My rule on children is simple "we are happy to accept children as long as they do not behave in a way that other guests will complain to me about them"
As a nation the English tend not to travel with their children, unless than cannot avoid it. I suspect that it is the cost that precludes children being taken in tow
The one exception to this rule appears to be seaside hotels in July and August when they do travel with the children. However cost still remains the rule - therefore "family rooms" are what the parent seeks for the seaside vacation. Now we do not have family rooms, not anyway to the extent that we can or will pack a family of 6 into one room. Further questioning of the parents usually reveals the the "children" are ages 12, 14, 16 and 18. The fact that we are not prepared to put them all in one room usually arouses an incredulous response - I therefore assume that most hotels will!
One family this summer, on seeing that we served "good food" sent me a list of items that their children would be prepared to eat, which consisted mainly of pizza, chicken nuggets and vanilla ice cream. Our efforts to make the bought (it had been specified - not home made) tomato and cheese pizza look more appetising by sprinkling parsley on it - the children immediately countered by carefully and meticulously scraping each and every bit of parsley off. Their parents watched with pride, remarking that their children never ate anything green!
I never used to have a rule about behaviour with children, but the child that made me change my mind was a particularly precocious 6 year old, who appeared on the one hand to study the Theory of Relativity in her spare time, but on the other hand amused herself by sticking fingers into electrical sockets when she got bored with Einstein. Again the parents appeared oblivious or incapable as their daughter diced with death. I was concerned that other guests would be put off dinner if the child fried in front of their eyes.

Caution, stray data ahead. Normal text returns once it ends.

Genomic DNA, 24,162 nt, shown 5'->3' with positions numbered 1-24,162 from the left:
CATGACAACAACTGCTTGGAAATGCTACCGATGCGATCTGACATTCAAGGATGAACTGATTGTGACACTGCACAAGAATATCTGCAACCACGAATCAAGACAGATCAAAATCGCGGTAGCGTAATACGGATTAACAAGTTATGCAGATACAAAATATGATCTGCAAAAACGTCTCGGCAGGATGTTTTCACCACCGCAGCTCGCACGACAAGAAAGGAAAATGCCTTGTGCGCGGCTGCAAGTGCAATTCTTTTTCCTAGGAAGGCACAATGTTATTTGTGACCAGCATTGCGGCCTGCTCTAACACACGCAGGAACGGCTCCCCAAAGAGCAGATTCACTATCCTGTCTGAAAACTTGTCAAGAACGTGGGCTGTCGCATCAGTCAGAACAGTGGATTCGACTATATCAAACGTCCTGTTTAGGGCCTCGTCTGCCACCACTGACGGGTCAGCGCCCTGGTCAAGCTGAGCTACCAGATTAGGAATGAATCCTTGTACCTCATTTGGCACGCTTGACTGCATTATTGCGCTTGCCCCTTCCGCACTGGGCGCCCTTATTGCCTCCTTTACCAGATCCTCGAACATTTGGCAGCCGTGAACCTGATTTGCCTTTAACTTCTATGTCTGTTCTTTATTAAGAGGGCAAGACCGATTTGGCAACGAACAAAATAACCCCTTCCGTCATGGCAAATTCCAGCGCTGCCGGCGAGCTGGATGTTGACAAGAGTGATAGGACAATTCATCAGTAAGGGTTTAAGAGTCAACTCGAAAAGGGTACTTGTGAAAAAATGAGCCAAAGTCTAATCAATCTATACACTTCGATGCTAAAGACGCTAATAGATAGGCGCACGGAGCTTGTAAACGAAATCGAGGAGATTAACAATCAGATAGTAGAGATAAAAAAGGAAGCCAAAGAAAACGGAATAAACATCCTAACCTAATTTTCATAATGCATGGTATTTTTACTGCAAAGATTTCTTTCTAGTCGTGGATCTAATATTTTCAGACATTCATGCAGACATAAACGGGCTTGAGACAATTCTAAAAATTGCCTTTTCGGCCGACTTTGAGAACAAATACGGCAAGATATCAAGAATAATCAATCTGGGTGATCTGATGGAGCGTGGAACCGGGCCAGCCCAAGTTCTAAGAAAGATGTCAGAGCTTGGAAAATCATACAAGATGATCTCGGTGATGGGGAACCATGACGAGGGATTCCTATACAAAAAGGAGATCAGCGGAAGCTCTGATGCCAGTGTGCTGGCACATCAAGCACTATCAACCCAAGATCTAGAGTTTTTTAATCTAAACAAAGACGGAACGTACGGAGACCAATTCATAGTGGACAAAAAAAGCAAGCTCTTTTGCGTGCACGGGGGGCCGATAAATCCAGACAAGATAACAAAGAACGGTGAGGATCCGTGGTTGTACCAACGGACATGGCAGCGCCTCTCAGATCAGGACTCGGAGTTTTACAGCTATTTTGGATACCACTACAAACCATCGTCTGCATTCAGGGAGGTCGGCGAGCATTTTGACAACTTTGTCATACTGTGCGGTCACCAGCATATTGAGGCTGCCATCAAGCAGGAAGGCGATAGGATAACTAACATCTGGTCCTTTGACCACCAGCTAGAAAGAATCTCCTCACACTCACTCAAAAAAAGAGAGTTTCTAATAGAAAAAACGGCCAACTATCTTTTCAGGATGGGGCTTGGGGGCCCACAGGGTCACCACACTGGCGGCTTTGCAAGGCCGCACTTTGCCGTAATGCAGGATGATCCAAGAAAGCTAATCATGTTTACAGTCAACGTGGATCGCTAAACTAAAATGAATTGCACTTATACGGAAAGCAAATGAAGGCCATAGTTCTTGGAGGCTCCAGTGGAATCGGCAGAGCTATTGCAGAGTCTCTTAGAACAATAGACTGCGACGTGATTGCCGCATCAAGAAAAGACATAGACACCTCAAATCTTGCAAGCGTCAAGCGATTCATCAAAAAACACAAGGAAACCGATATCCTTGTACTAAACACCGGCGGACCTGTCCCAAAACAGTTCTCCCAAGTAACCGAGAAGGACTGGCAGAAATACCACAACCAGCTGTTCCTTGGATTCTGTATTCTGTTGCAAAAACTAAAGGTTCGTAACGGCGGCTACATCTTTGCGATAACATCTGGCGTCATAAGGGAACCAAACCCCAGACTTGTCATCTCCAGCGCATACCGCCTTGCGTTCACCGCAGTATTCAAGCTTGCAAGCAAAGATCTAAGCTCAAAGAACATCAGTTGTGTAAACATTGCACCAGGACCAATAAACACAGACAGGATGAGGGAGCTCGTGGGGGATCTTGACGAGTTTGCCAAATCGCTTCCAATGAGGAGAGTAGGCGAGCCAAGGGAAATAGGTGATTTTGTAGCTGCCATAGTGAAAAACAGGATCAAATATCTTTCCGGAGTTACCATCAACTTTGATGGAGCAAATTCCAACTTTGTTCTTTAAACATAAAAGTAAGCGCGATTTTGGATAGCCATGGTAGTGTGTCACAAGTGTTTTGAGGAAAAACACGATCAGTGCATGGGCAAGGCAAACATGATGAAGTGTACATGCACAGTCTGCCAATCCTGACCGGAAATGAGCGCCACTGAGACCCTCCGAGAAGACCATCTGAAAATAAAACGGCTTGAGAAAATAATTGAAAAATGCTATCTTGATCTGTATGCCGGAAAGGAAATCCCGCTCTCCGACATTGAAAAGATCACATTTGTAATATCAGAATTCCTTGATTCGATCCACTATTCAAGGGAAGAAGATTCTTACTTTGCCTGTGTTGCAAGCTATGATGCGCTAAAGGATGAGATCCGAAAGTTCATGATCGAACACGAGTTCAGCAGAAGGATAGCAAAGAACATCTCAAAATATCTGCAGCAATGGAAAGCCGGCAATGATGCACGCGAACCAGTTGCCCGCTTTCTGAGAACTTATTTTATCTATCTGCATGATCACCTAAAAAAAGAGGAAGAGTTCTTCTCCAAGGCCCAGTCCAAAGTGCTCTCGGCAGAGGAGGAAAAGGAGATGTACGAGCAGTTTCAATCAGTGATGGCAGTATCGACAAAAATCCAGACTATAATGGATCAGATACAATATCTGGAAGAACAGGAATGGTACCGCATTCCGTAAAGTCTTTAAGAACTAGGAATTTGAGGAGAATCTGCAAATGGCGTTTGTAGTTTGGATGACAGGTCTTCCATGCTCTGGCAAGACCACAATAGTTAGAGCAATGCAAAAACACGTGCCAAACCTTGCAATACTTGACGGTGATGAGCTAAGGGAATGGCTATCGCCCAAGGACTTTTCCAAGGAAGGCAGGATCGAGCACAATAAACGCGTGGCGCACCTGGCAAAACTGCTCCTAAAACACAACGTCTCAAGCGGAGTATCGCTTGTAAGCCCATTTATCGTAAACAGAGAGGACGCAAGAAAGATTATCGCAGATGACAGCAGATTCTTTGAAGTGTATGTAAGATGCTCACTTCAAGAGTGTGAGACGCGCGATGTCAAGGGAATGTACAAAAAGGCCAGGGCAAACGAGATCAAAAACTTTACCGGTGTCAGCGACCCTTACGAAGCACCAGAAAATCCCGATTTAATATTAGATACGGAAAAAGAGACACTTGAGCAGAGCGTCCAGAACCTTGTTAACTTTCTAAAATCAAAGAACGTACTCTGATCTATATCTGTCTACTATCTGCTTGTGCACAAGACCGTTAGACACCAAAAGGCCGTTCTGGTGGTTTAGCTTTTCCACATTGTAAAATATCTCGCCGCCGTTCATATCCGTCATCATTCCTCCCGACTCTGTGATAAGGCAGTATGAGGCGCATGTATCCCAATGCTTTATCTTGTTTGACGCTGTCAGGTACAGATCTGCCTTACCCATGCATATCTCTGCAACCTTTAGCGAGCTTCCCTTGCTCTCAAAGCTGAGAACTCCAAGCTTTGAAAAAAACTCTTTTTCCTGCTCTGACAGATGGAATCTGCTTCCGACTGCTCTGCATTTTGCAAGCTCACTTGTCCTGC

Another question we get asked over the phone is "do you do half price for children". Years of dealing with the great British public has readied me for this one. I learnt my lesson years ago on Mothers Day (Mothers Day lunch is the physiological low point of the restaurant owners life). A lady had phone to book lunch for herself, husband and two children. She had ascertained that we gave half price to children. When they arrived the "children" were lads of 17 and 18, each a touch over 6 feet tall, weight about 15 stone, and who would not have looked out of place playing rugby for England. The lady went into orbit when we served half portions to her two "children". " That's not enough for growing lads" she screeched on seeing half portions. The fact that she had demanded half price did not enter into it.
Since then I have made two steps forward, one we do not do Mothers Day lunch (too much wear and tear on the nervous system) and secondly when people ask if we do half price for children, we give them the reply "yes, provided you are happy for them to have half portions."
And if you want to stay in a nice hotel by the sea in Cornwall, Corisande Manor Hotel, Cornwall
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